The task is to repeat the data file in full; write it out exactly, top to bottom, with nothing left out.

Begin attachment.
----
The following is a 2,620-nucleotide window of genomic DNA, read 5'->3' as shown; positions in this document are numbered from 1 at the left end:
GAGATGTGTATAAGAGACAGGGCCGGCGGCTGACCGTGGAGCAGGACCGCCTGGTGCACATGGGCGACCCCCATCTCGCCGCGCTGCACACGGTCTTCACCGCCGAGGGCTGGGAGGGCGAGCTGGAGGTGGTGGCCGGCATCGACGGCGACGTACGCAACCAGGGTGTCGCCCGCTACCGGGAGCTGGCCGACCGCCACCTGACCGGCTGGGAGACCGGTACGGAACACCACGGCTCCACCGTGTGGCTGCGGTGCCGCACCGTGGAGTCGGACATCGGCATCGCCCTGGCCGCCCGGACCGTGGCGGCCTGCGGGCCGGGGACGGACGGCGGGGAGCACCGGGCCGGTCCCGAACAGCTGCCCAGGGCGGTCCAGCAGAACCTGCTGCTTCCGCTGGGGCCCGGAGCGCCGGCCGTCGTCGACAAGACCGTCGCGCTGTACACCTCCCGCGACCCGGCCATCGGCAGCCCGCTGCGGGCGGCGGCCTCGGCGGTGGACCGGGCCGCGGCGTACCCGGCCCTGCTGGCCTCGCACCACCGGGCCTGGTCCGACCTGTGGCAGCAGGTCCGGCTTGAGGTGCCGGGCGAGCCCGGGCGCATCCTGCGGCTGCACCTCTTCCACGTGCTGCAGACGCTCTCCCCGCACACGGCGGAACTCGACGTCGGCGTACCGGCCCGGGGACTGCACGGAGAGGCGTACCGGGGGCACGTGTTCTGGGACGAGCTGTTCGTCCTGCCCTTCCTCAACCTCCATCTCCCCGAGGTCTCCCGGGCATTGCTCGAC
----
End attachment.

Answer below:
The following is a 2,620-nucleotide window of genomic DNA, read 5'->3' as shown; positions in this document are numbered from 1 at the left end:
GAGATGTGTATAAGAGACAGGGCCGGCGGCTGACCGTGGAGCAGGACCGCCTGGTGCACATGGGCGACCCCCATCTCGCCGCGCTGCACACGGTCTTCACCGCCGAGGGCTGGGAGGGCGAGCTGGAGGTGGTGGCCGGCATCGACGGCGACGTACGCAACCAGGGTGTCGCCCGCTACCGGGAGCTGGCCGACCGCCACCTGACCGGCTGGGAGACCGGTACGGAACACCACGGCTCCACCGTGTGGCTGCGGTGCCGCACCGTGGAGTCGGACATCGGCATCGCCCTGGCCGCCCGGACCGTGGCGGCCTGCGGGCCGGGGACGGACGGCGGGGAGCACCGGGCCGGTCCCGAACAGCTGCCCAGGGCGGTCCAGCAGAACCTGCTGCTTCCGCTGGGGCCCGGAGCGCCGGCCGTCGTCGACAAGACCGTCGCGCTGTACACCTCCCGCGACCCGGCCATCGGCAGCCCGCTGCGGGCGGCGGCCTCGGCGGTGGACCGGGCCGCGGCGTACCCGGCCCTGCTGGCCTCGCACCACCGGGCCTGGTCCGACCTGTGGCAGCAGGTCCGGCTTGAGGTGCCGGGCGAGCCCGGGCGCATCCTGCGGCTGCACCTCTTCCACGTGCTGCAGACGCTCTCCCCGCACACGGCGGAACTCGACGTCGGCGTACCGGCCCGGGGACTGCACGGAGAGGCGTACCGGGGGCACGTGTTCTGGGACGAGCTGTTCGTCCTGCCCTTCCTCAACCTCCATCTCCCCGAGGTCTCCCGGGCATTGCTCGAC